Robert Benton’s The Human Stain should be a lesson to us all: it is possible to make a film creakier than Guess Who’s Coming To Dinner. At the height of the Clinton-Lewinsky scandal, Coleman Silk (Anthony Hopkins) quits his job at a prestigious, politically correct university after he’s accused of making racist remarks. (By “spooks” he meant ghosts, not black people. Or did he?) Soon after his wife dies, Coleman befriends a local writer, Nathan Zuckerman (Gary Senise), and starts dating the much-younger Faunia Farley (Nicole Kidman). Together they regurgitate the past, and via hysterical flashback sequences the audience discovers that Coleman is a light-skinned African-American! Not only is Human Stain visually unimaginative, it’s shockingly stilted. (For a considerably more provocative examination of the same material, check out Douglas Sirk’s 1959 masterpiece Imitation of Life.) Except for one off-the-cuff remark about cock-sucking, you’d never know that beneath the film’s Oscar-bait veneer is an adaptation of a Philip Roth bestseller. Roth’s contemptible but genuinely human protagonists are enigmas wrapped in riddles wrapped in mysteries, walking-talking political paradoxes frustrated by sex and race. Roth’s acid-wit prose is replaced with schematic dialogue that embarrassingly strains to address the novel’s big themes. This is the second Oscar season in a row where Kidman shares a tender moment with a bird. As she stares longingly at the black creature, Kidman whispers beneath her tears, “A crow that doesn’t know how to be a crow.” Because Human Stain is so stylistically inert, the filmmakers keep the particulars of Coleman’s genetic code hush-hush for as long as they can. As a result, whatever humor carries over from the book is either betrayed or sure to be lost to anyone unfamiliar with the story. “How do you take it?” asks the teenage Coleman (Wentworth Miller), offering a cup of coffee to the nubile white girl who’s slowly falling in love with him. “Black is fine,” she replies. No it ain’t, but he’ll have to wait a few reels to find out. Equally head-thumping are the deliberate mythological contextualizations. Referred to at one point as Achilles on Viagra, Hopkins’s Coleman is not the naturally melodramatic monster Roth fans may be expecting. Rather than evoke the man’s racial abandonment as a grotesque political nightmare (the Clinton scandal is just background noise here), this mundane production merely settles for misplaced melodrama and cheap sympathy. When the young Coleman’s “father” keels over inside a train car, the last thing someone tells him is: “Boy, this fish is overcooked.” Indeed.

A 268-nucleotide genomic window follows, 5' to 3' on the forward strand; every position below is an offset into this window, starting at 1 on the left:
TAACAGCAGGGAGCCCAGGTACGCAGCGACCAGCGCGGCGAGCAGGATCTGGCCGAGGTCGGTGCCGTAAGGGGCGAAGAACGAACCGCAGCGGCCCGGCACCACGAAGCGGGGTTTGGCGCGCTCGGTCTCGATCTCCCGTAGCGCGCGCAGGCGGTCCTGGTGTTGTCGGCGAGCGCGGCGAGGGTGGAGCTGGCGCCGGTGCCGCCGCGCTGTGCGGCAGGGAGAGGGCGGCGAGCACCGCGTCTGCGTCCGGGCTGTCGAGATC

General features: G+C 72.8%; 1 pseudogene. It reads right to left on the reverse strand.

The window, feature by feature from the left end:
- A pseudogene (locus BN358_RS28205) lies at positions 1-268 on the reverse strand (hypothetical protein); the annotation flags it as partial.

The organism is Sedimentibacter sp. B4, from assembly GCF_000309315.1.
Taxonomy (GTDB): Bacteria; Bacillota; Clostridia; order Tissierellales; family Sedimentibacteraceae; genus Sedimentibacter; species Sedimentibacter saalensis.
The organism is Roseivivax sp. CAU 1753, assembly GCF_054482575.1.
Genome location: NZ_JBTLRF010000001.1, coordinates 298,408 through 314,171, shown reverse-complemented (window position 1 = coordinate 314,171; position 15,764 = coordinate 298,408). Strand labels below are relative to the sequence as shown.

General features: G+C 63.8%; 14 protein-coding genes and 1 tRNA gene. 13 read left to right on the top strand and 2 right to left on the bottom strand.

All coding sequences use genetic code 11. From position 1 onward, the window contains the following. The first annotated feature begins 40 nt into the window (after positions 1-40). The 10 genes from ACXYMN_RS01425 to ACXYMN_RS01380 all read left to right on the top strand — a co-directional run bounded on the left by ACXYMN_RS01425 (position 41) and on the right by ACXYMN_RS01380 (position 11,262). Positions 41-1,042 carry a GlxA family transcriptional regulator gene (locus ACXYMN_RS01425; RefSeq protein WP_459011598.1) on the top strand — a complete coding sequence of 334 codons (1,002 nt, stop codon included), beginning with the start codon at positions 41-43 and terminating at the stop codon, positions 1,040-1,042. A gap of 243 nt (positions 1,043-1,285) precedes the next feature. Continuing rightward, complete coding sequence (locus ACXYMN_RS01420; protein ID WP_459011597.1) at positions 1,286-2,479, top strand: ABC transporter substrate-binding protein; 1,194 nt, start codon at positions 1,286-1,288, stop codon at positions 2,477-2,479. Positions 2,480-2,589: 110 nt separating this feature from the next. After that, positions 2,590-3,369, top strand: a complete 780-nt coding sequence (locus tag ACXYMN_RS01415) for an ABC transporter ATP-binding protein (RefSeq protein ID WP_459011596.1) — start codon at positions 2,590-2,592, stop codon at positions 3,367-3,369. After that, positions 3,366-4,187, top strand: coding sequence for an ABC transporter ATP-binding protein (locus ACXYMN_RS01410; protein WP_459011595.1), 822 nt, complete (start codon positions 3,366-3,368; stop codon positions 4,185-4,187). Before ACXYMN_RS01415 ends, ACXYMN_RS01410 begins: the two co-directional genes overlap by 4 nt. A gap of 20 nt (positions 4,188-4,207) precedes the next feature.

What went wrong here? The sound is fine, as is everyone's skin tone, and there's no evidence of color noise or edge enhancement throughout, but the constantly fluctuating black levels are embarrassing to behold, especially during night sequences. The blacks are so unstable as to suggest the print was run through nuclear waste. But considering the theme of the film, I suppose someone could make the case that this was a deliberate decision on the part of Buena Vista Home Entertainment. Nah.
The behind-the-scenes special included here is pretty unspectacular, save for some insights by Wentworth Miller, and a mini tribute to deceased director of photography Jean Yves Escoffier feels a wee bit half-assed. Rounding out the disc are trailers for Cold Mountain, The Barbarian Invasions, and People I know.
You know what they say: Once you go black, you never go back.